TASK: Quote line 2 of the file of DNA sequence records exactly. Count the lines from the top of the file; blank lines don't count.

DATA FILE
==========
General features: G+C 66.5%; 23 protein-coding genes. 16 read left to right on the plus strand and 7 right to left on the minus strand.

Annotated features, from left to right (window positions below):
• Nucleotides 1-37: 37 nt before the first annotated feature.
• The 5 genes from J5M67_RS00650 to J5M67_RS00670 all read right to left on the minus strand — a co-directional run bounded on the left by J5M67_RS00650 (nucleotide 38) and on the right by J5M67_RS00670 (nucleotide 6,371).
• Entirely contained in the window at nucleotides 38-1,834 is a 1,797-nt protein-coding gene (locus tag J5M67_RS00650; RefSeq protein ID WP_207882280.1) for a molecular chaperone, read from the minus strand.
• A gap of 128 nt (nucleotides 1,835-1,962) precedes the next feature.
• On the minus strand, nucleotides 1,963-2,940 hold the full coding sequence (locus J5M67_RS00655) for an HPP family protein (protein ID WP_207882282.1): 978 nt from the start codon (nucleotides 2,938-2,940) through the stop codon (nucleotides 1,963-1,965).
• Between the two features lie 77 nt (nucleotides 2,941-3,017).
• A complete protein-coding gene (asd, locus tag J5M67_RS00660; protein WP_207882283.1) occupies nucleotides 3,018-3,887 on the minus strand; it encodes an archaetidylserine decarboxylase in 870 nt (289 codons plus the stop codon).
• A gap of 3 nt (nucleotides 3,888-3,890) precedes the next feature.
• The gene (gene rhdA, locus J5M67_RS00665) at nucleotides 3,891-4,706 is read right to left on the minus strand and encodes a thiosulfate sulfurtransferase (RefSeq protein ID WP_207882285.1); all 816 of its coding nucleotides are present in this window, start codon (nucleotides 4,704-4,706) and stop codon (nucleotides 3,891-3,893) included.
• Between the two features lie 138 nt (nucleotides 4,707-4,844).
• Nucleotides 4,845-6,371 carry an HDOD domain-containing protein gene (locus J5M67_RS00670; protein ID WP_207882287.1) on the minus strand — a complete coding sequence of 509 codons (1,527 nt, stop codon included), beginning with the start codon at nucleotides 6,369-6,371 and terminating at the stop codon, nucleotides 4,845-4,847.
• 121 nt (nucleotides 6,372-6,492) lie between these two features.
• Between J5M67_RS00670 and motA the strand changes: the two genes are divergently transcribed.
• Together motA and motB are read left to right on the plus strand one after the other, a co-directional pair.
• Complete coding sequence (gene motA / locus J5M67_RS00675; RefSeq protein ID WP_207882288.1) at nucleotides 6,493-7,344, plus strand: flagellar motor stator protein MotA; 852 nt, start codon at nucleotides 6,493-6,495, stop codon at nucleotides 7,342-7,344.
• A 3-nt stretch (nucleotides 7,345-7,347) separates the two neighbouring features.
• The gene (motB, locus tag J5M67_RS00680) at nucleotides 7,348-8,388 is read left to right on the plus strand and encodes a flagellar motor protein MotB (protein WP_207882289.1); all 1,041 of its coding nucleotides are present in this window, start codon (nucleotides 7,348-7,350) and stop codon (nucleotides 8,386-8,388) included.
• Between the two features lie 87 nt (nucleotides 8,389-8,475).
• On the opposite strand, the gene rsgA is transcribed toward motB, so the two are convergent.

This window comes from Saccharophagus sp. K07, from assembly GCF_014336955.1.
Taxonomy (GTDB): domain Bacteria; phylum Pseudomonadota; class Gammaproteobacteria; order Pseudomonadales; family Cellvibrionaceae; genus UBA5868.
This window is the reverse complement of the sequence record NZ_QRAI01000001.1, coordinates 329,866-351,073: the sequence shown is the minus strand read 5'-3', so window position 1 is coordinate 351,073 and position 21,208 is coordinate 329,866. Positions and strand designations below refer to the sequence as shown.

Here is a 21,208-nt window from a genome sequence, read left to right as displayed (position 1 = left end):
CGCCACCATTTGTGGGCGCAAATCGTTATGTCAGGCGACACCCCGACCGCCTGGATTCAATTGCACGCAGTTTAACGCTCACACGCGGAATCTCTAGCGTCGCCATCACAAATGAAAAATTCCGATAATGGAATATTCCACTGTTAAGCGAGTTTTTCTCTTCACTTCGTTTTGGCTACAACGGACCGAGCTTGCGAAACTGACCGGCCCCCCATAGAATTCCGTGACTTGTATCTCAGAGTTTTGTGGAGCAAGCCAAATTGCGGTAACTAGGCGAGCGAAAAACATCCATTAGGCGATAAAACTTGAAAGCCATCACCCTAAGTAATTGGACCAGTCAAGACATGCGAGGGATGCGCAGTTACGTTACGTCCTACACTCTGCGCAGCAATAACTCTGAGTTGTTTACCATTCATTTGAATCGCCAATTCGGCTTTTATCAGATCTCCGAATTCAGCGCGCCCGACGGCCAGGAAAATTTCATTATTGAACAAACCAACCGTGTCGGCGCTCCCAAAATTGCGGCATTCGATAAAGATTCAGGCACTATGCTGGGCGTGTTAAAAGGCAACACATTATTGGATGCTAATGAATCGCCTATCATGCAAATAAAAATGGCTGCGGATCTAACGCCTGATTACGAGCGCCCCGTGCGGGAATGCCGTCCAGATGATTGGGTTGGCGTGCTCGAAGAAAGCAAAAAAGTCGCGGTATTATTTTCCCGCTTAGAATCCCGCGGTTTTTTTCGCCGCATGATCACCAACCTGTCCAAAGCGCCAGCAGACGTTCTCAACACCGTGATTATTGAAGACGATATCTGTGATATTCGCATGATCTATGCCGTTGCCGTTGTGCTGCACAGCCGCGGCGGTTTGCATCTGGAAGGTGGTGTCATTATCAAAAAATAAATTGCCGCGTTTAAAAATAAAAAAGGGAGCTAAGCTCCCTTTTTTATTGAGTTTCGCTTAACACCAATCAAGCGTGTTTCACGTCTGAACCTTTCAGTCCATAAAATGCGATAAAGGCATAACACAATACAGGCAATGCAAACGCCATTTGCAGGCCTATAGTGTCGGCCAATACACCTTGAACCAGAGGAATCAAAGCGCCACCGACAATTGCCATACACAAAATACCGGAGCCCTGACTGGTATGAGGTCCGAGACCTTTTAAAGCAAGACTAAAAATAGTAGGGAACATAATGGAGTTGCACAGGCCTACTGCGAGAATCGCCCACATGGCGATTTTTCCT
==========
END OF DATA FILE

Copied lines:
Annotated features, from left to right (window positions below):